• Lin, W. (2013). Agnostic notes on regression adjustments to experimental data: Reexamining Freedman’s critique. The Annals of Applied Statistics, 7(1), 295–318. doi:10.1214/12-aoas583

Freedman showed that in a randomized experiment, adjusting for pre-treatment covariates with linear regression can harm your treatment effect estimates. Lin shows that problem is not as bad as Freedman thought, and reviews the behavior of regression in designed experiments. Asymptotically, adjusting for covariates improves precision even under misspecification, though I’m unsure what practical implications this has, as typical experimental design settings have small sample sizes.

• Ding, P. (2019). Two paradoxical results in linear models: The variance inflation factor and the analysis of covariance. arXiv. https://arxiv.org/abs/1903.03883

In linear model texts, the Variance Inflation Factor measures the increase in estimation variance of regression coefficients caused by adding new variables to the model. This increase is always greater than or equal to 1. But in an experiment, ANCOVA increases the efficiency of the treatment effect (otherwise, why bother with covariates?). What’s the deal? Essentially, VIF applies in settings where all covariates are considered fixed, including treatment assignment; but if the treatment assignment is random, as is the case in an experiment, asymptotically the adjustment for covariates reduces estimation variance.

## Diagnostics

• Cook, R. D. (1993). Exploring partial residual plots. Technometrics, 35(4), 351–362. doi:10.1080/00401706.1993.10485350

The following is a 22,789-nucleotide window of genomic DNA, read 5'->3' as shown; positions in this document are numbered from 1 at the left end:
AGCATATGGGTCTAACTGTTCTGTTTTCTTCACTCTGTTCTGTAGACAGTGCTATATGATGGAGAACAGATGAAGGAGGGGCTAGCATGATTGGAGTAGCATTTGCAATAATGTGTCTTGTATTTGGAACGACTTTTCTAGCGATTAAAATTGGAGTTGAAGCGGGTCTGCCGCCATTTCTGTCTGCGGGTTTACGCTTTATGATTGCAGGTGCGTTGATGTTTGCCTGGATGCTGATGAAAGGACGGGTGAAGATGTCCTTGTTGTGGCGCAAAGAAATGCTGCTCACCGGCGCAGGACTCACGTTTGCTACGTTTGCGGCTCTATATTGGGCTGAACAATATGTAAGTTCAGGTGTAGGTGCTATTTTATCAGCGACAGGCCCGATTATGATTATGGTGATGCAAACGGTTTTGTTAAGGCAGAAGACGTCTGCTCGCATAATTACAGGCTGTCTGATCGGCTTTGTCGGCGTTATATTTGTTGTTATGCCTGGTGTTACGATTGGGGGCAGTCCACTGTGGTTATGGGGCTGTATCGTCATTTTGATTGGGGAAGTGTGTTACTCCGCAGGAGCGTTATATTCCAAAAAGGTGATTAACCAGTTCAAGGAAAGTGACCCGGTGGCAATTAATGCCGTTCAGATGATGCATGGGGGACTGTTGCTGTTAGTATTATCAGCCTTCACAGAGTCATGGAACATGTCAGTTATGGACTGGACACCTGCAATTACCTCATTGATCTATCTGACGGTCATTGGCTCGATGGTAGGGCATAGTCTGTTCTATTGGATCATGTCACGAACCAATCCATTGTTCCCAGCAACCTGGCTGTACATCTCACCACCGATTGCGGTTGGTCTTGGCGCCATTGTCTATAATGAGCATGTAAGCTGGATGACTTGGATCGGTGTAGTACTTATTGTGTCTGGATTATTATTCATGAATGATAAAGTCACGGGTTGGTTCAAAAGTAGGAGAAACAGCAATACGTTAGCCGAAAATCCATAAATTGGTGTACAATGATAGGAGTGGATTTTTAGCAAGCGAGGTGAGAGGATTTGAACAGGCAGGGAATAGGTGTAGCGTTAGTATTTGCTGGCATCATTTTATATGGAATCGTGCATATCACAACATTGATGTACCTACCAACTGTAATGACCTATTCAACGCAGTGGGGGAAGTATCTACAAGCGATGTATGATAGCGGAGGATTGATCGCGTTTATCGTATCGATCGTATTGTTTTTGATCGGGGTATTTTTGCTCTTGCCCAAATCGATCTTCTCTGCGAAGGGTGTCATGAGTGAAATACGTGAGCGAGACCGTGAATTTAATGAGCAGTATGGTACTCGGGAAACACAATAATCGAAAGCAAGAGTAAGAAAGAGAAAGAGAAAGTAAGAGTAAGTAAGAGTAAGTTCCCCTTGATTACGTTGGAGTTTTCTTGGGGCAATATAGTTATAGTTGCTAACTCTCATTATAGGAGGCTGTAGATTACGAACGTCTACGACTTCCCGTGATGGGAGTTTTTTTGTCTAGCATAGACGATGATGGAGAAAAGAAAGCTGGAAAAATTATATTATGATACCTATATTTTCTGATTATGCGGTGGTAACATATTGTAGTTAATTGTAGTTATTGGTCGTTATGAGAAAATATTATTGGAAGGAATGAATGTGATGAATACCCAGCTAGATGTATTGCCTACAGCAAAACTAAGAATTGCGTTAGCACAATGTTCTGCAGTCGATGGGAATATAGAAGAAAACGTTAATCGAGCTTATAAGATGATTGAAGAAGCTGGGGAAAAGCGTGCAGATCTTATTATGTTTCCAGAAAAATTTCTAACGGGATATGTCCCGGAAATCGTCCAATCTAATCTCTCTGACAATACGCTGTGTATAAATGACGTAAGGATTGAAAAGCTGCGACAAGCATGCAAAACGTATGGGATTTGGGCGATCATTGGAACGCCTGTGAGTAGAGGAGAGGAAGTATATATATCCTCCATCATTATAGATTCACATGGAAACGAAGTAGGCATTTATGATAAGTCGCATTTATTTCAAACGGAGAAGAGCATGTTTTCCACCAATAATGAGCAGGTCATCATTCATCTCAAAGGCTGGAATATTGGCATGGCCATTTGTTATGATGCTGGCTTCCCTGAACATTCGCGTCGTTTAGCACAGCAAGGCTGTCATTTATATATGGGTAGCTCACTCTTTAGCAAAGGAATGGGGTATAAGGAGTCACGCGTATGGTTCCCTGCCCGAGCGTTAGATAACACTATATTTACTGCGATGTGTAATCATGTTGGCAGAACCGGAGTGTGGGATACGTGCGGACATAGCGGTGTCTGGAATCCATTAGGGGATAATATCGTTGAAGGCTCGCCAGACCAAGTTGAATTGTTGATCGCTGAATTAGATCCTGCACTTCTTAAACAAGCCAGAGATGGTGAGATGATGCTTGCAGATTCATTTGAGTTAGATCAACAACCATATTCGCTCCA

Cook, R. D., & Croos-Dabrera, R. (1998). Partial residual plots in generalized linear models. Journal of the American Statistical Association, 93(442), 730–739. doi:10.1080/01621459.1998.10473725

Partial residual plots give a more interpretable set of regression diagnostic plots for linear models and GLMs, mainly because one can read off the shape of any curvature/nonlinearity directly from the plot. They can also be easily placed on top of effects plots (below).

Incidentally, Gelman & Hill’s Data Analysis Using Regression and Multilevel/Hierarchical Models advocates for binned residual plots for GLMs, but I think these can be subsumed by smoothed partial residual plots: the partial residuals allow plotting against each covariate, and smoothing handles the problem of having discrete outcomes and hence limited residual distributions.

• Fox, J., & Weisberg, S. (2018). Visualizing fit and lack of fit in complex regression models with predictor effect plots and partial residuals. Journal of Statistical Software, 87(9). doi:10.18637/jss.v087.i09

Effects plots for ordinary linear regression are trivial, but they become more useful when you have interactions and transformations – or GLMs where the link function makes reasoning about outcomes more difficult. Effects plots make it easy to see how the effect of one variable varies based on its interaction with another, by producing plots conditioning on varying values of interacting variables and marginalizing over the rest.